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US suspends Abraham Accords assistance to Sudan, urges Israel to call for democracy

Jerusalem has yet to comment on last year’s coup, when the military seized power and arrested the prime minister

People take part in demonstrations demanding civilian rule in Sudan's capital of Khartoum, May 26, 2022. (Mahmoud Hjaj/Anadolu Agency via Getty Images via JTA)
People take part in demonstrations demanding civilian rule in Sudan's capital of Khartoum, May 26, 2022. (Mahmoud Hjaj/Anadolu Agency via Getty Images via JTA)

WASHINGTON (JTA) — The Biden administration has suspended assistance to Sudan, including assistance related to its normalization deal with Israel, and wants Israel to call out the bloody coup that removed the country’s civilian government last year.

“The United States is not moving forward at this time with assistance originally committed to Sudan’s civilian-led transitional government in connection with its efforts to improve Sudan’s bilateral relationship with Israel,” a State Department spokesman said in an email Friday in response to a query. “This includes wheat shipments and certain development and trade and investment assistance.”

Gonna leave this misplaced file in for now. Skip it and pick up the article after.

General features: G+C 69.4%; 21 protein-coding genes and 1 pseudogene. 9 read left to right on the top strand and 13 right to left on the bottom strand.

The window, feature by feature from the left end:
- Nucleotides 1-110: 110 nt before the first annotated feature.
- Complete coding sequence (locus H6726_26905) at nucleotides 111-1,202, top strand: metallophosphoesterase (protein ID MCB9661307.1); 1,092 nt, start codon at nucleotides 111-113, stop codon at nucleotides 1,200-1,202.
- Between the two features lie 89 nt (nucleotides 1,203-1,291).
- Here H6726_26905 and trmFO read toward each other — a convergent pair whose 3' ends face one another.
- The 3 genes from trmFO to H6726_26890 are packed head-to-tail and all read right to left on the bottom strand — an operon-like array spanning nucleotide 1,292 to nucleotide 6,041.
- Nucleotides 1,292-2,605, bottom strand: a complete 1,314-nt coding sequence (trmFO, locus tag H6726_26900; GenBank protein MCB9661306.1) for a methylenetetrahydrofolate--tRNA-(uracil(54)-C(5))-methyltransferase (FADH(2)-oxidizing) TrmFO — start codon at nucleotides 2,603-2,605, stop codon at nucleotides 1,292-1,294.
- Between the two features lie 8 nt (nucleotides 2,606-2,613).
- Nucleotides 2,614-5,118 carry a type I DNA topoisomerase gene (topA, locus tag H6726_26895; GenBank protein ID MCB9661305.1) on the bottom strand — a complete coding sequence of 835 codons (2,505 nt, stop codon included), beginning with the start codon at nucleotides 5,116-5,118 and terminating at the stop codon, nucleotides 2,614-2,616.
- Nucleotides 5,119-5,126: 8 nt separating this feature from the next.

Jewish Insider first reported the development.

The spokesman noted that the US also suspended foreign assistance unrelated to the Abraham Accords, the normalization agreements between Israel and four Arab states, because of the coup. He said the Biden administration expected Israel to join in the call for a return to a democratically elected government.

“Any moves made in this regard by Sudan’s military leaders would not enjoy credibility with the Sudanese people,” he said. “We strongly encourage the State of Israel to join us and the broader international community in vocally pressing for Sudan’s military leaders to cede power to a credible civilian-led transitional government.”

Sudan’s military seized power last fall, arresting the country’s prime minister. Protesters turned out in force and dozens were killed by security forces in demonstrations.

US president Donald Trump talks on the phone with the leaders of Sudan and Israel, as secretary of state Mike Pompeo, left, White House senior adviser Jared Kushner, and national security adviser Robert O’Brien, applaud in the Oval Office, October 23, 2020. (AP Photo/Alex Brandon)

Israel has not commented on the situation, and a minister in the former civilian government told Haaretz last month that this could be seen as backing for the coup.

The Trump administration in its final months brokered normalization agreements between Israel and the United Arab Emirates, Morocco and Bahrain, as well as Sudan. The full agreement with Sudan has yet to come to full fruition because of instability in the country.

The Biden administration, in one of its few areas of agreement with its predecessor, has committed to advancing the Abraham Accords.

“As for the Abraham Accords, as we’ve said, they are a positive development that have had clear benefits for Israel and the region,” said the spokesman, who spoke on condition that he not be named, as is State Department custom. “The United States will continue to look for opportunities to engage with Israel and other countries to normalize relations and expand cooperation.”

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